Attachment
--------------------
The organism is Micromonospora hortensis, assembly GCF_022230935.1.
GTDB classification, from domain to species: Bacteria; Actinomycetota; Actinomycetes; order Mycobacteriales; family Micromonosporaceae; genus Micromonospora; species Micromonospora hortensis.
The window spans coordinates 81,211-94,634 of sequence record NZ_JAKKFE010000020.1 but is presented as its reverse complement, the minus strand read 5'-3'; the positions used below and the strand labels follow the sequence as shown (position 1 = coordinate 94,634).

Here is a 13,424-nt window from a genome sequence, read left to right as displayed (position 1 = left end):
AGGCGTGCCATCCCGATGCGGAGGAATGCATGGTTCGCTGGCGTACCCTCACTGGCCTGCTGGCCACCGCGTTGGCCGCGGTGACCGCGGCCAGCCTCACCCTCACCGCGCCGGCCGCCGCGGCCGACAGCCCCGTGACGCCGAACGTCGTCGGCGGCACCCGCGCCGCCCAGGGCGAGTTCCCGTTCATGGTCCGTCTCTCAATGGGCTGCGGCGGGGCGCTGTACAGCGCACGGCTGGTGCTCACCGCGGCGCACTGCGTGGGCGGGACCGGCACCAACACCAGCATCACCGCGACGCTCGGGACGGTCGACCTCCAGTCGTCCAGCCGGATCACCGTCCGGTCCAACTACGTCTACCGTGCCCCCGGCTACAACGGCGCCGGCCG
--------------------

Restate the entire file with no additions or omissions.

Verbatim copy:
The organism is Micromonospora hortensis, assembly GCF_022230935.1.
GTDB classification, from domain to species: Bacteria; Actinomycetota; Actinomycetes; order Mycobacteriales; family Micromonosporaceae; genus Micromonospora; species Micromonospora hortensis.
The window spans coordinates 81,211-94,634 of sequence record NZ_JAKKFE010000020.1 but is presented as its reverse complement, the minus strand read 5'-3'; the positions used below and the strand labels follow the sequence as shown (position 1 = coordinate 94,634).

Here is a 13,424-nt window from a genome sequence, read left to right as displayed (position 1 = left end):
AGGCGTGCCATCCCGATGCGGAGGAATGCATGGTTCGCTGGCGTACCCTCACTGGCCTGCTGGCCACCGCGTTGGCCGCGGTGACCGCGGCCAGCCTCACCCTCACCGCGCCGGCCGCCGCGGCCGACAGCCCCGTGACGCCGAACGTCGTCGGCGGCACCCGCGCCGCCCAGGGCGAGTTCCCGTTCATGGTCCGTCTCTCAATGGGCTGCGGCGGGGCGCTGTACAGCGCACGGCTGGTGCTCACCGCGGCGCACTGCGTGGGCGGGACCGGCACCAACACCAGCATCACCGCGACGCTCGGGACGGTCGACCTCCAGTCGTCCAGCCGGATCACCGTCCGGTCCAACTACGTCTACCGTGCCCCCGGCTACAACGGCGCCGGCCG